how to make almost anything | fall 2017
Week 2 Experiences: This week we made a programmer (that can program other programmers).
Jonah & Eytan gave us an introduction to the PCB Milling Machine (they helped us to characterize our machine!)
The standard process of uploading though mods(.cba.mit.edu) continued to be the same for PCB board milling. In the Archshop we had two different machines a Roland and a [TODO: INSERT NAME OF OTHER MACHINE]
There were two kinds of end mills: 1/64 and 1/32. 1/64 is used for milling the top of the board while 1/32 is used for the outline of the board.
I created a nice checklist/guide to try to anticipate some of the more common failure modes each step (and update it as I discover more)
If things go wrong:
Having trouble with the serial server throwing an error? Close the server (command line) and then reopen the serial device.
If your board is going crazy and you want it to stop pressing the PAUSE button stops it faster than any other method (even CANCEL) so you can stop and assess damage.
If you have to restart, make sure you let the old job complete before beginning something new.
A bit on my own failure modes: I was determined not to break any end mills (which of course meant that I actually broke 2).The Roland machine actually has two set screws while the machine I was first trained on has only 1. This resulted in more vibration and a broken 1/32 end mill.
After the initial tragedy, I double checked everything with Jonah before tentatively trying again. The first round of milling went well, but then the end mill broke in the same place as the first time. After more throughly investigating, it seemed as though the end mill had broken on the remains of the first end mill which had become lodged in the board out of view.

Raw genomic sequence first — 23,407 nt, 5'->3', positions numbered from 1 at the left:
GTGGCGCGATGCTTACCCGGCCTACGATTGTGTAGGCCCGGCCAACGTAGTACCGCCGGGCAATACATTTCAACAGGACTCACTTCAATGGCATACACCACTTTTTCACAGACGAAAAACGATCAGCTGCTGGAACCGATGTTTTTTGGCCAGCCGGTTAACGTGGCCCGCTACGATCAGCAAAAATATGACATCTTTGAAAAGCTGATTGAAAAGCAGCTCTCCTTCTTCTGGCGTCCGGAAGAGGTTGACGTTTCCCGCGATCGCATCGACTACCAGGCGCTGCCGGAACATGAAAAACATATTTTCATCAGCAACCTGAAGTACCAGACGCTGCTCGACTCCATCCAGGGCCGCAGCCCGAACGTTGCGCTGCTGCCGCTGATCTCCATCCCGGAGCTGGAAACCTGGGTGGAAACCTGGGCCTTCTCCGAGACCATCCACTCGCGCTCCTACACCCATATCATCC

It also appears as though despite hitting cancel (&various other buttons), closing the serial divide and turning the entire mill off and then on again, the Roland machine is very determined to continue its path. Pull out or up the end mill and let it go about it’s business.
Soldering and parts collection were pretty uneventful - I have had a lot of experience with both SMT, soldering and PCBs so this process went smoothly (although I mixed up my LEDs). There is definitely something very meditative about soldering that I really enjoy.
Although, I much prefer the wool method of cleaning solder rather than the sponge method.
Programming the board was also reasonably uneventful - I actually downloaded the programer onto my own machine. Justin helped a lot with this step - at first I didn’t realize you needed to program the programmer with another programmer via the headers. It appears as though my stack seems to be working - we tested my programmer on his motor controller and it worked!